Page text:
Category Photos: the back story

From horse power to horsepower

This evocative image of a London horse-drawn bus standing in front of a motorised bus comes from a collection of glass plate negatives donated to our archive. This is the 48 service from Cambridge Road to Earls Court Road, according to the sign on the side: But when was it taken? We thought that horse-drawn and […]

We Get By with a Little Help from Our Friends

One of the delights of being part of the University of Oxford is discovering the sheer breadth as well as the depth of the collective knowledge of individuals here. We were recently reminded how great this range is when we came across this image in the HEIR Project archive from the Plant Science Collection of the Radcliffe […]

Comparing the past and the present: a room full of hypocaust pillars

This is an image from the Institute of Archaeology’s lantern slide collection of the Roman Villa at Chedworth, Gloucestershire. This lantern slide was made and sold by local commercial photographer Henry Taunt. Taunt (1842-1922) mainly photographed in Oxfordshire and the Thames Valley, and was a pioneer in both landscape and archaeological photography. HEIRtagger Martin Rush […]

A brief visual history of…

…the public convenience at York’s Bootham Bar. When most people look at images like  this one: …they see the towers of the fine cathedral at York, the impressive gate of the medieval city wall, or maybe their eye is caught by the posters advertising an ‘overcoat depot’ or the ‘York Herald – Daily’. HEIRtaggers are […]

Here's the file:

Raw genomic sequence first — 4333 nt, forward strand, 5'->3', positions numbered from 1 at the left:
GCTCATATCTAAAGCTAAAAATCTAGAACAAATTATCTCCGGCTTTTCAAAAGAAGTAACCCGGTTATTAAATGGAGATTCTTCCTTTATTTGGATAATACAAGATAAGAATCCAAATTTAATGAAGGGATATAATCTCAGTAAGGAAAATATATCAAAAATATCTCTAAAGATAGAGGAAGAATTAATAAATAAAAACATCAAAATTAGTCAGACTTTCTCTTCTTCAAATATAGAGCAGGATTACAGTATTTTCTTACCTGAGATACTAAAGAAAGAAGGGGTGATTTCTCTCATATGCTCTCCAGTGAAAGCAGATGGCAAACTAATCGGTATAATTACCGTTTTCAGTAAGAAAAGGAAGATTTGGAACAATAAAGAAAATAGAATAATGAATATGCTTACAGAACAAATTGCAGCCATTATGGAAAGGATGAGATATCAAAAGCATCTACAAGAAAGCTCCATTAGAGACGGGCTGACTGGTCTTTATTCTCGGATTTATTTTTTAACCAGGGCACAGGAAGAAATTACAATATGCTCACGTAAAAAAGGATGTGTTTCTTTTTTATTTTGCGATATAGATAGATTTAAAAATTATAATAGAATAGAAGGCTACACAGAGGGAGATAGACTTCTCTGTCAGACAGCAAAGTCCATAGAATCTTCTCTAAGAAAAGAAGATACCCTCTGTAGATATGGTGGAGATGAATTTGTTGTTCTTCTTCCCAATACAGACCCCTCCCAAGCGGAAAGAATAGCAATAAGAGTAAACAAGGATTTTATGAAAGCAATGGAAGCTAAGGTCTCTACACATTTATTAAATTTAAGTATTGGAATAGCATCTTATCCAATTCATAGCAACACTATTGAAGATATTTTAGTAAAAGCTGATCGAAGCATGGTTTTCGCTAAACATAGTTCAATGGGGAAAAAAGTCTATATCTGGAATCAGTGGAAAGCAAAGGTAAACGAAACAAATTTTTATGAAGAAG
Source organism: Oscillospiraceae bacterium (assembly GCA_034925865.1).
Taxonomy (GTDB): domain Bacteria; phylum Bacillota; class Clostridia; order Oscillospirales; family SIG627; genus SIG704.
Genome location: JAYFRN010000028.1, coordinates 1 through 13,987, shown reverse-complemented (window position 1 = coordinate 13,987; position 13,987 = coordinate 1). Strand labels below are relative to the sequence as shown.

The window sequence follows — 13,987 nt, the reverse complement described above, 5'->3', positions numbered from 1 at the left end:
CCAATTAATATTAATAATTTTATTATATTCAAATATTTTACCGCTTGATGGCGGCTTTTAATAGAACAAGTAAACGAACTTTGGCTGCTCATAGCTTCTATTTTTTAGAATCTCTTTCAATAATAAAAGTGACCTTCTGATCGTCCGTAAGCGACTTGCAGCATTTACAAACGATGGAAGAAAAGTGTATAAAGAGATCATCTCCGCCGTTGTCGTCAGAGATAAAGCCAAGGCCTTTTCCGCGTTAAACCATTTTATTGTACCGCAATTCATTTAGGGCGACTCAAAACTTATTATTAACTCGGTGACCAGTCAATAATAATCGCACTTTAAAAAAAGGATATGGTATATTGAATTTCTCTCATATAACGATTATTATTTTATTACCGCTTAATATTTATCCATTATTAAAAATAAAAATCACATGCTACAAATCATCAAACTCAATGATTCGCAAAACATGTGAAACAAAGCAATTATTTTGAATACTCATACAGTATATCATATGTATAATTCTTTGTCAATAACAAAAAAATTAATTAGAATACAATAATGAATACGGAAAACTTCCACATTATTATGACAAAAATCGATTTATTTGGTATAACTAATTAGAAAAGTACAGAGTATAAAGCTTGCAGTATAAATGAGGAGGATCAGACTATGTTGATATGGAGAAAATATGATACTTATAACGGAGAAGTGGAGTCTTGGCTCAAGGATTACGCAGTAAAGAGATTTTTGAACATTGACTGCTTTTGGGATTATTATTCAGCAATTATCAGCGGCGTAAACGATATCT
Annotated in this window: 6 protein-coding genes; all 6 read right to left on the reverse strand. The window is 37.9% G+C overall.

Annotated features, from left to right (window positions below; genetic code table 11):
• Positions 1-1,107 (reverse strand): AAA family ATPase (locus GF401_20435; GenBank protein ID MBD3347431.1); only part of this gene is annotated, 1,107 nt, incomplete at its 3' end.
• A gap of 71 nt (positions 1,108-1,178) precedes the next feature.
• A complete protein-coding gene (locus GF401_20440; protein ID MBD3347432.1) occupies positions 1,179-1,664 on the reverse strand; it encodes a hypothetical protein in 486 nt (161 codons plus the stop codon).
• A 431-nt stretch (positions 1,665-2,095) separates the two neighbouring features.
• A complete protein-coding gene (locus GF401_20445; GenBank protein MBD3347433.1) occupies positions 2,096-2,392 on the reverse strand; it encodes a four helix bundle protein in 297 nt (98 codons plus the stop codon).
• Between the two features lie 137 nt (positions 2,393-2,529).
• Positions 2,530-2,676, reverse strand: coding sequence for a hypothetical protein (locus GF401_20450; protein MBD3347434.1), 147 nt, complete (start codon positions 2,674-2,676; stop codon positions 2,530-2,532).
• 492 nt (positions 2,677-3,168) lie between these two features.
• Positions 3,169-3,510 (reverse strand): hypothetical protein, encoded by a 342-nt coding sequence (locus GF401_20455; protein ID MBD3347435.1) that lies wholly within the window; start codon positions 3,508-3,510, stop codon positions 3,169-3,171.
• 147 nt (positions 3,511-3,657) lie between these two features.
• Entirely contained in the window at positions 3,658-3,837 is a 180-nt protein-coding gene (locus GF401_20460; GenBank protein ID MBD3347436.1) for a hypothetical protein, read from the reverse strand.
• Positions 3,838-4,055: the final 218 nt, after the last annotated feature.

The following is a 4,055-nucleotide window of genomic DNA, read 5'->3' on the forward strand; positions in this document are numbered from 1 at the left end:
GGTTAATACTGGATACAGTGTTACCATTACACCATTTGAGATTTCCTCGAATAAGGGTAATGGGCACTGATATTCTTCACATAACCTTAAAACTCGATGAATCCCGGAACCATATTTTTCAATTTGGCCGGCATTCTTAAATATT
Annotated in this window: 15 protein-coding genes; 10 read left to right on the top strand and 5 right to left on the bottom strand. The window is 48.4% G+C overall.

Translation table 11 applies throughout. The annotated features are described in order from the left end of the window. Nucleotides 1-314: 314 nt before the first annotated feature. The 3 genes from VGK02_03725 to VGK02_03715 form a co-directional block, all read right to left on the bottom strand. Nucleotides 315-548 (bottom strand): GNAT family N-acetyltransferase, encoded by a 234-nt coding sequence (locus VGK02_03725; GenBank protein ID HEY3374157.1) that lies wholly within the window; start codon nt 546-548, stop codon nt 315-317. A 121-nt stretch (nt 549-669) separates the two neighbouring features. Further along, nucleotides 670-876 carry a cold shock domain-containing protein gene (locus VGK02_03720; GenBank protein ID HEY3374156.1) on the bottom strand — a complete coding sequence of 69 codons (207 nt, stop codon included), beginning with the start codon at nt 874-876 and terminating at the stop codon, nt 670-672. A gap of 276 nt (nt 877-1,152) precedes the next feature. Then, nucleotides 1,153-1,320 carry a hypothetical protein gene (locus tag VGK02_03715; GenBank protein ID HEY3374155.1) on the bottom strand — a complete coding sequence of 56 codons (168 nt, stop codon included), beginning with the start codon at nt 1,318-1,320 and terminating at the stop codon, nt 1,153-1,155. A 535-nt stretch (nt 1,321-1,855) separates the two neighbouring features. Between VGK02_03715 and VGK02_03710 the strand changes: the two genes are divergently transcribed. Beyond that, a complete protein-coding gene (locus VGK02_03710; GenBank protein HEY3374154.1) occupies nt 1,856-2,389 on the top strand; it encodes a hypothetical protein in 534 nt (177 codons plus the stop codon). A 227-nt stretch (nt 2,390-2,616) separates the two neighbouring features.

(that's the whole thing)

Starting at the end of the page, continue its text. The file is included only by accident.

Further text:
Beyond the Caption: James Martin, Dairyman

Our lantern slides were collected by the University for using in lectures. The lantern slide in today’s post comes from the Department for the History of Art. A commercial slide sold by Newton and Co., it was probably bought to be used in a lecture on the history of church architecture. The photographer intended the picture […]

Why old photographs matter: a ‘lost’ church mural from Avebury

The images on HEIR are an important record of heritage management, change and destruction over the course of the 20th century – and are also a reminder of ‘forgotten’ heritage. Today’s example comes from Avebury, but rather than featuring the prehistoric monuments for which the village is famous, this photograph preserves an image of a […]

Seeing Double? A Lantern Slide Mystery Solved

One of the benefits of digitising separate lantern slide collections and placing them all on one searchable database is that it makes it very easy to spot duplicate images. Looking through our HEIR image database (heir.arch.ox.ac.uk), we discovered two almost identical photographs of Istanbul, one from the Department for the History of Art, and one from the […]

Reassembling the Past the Digital Way

We often notice the similarities between archives and archaeological excavations. Sometimes, in the post-excavation process, you come across two sherds of the same pot dug up from different parts of the site. It’s a great feeling when you suddenly realize that the piece of pottery in the bag you’re working on matches a piece you […]

A lost site and a forgotten lantern slide: Huntcliff Roman Signal Station, Saltburn

Looking through the HEIR database, tagger Boarshill commented on this image: He writes: ‘Huntcliff was a Roman signal station on the Cleveland Way coastal path a mile or two east of Saltburn-by-the-Sea. It was on cliffs (Hunt Cliff) which are eroding into the North Sea. Its brief story seems to be: first identified 1862, excavated […]

Photography vs Art

I came across this in the Bodleian Library today: It is ‘Welch’s Album of Portsmouth and Southsea Views’, printed in Germany, and sold by R. and W. Welch, booksellers, of the Arcade, Landport. Inside, there is a concertina of images, including this one of Southsea castle And this view of The Govenor’s House – the […]